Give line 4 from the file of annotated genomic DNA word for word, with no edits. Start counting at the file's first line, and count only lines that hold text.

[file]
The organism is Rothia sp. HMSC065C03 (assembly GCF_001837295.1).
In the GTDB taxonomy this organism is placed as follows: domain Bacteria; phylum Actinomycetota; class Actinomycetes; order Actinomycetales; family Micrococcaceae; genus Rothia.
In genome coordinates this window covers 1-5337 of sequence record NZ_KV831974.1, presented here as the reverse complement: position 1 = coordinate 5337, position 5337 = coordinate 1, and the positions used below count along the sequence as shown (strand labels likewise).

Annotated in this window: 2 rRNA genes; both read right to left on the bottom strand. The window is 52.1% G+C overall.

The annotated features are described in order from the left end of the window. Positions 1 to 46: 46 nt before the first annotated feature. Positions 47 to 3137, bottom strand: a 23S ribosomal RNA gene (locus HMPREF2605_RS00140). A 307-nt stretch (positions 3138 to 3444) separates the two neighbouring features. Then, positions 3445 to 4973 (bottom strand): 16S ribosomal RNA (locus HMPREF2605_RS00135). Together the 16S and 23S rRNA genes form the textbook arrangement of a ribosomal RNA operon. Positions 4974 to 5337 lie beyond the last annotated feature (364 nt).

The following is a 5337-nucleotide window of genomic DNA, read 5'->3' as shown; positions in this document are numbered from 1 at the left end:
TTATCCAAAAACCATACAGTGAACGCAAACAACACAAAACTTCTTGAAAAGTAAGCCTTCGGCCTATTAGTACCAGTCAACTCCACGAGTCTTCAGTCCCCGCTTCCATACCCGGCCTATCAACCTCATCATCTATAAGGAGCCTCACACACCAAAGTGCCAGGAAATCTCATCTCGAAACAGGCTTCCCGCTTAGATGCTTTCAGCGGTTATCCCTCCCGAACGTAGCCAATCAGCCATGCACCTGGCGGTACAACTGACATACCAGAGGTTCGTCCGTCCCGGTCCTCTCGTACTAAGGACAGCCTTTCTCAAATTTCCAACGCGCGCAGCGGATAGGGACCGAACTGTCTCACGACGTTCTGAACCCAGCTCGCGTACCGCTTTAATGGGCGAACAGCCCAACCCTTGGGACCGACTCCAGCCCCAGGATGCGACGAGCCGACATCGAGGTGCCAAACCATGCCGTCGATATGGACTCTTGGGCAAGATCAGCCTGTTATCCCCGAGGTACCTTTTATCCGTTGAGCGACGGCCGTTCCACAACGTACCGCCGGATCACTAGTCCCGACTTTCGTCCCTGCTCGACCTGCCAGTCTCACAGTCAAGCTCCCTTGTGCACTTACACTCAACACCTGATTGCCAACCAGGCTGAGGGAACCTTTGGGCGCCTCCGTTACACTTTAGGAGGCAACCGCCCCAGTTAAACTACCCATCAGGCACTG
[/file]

Annotated in this window: 2 rRNA genes; both read right to left on the bottom strand. The window is 52.1% G+C overall.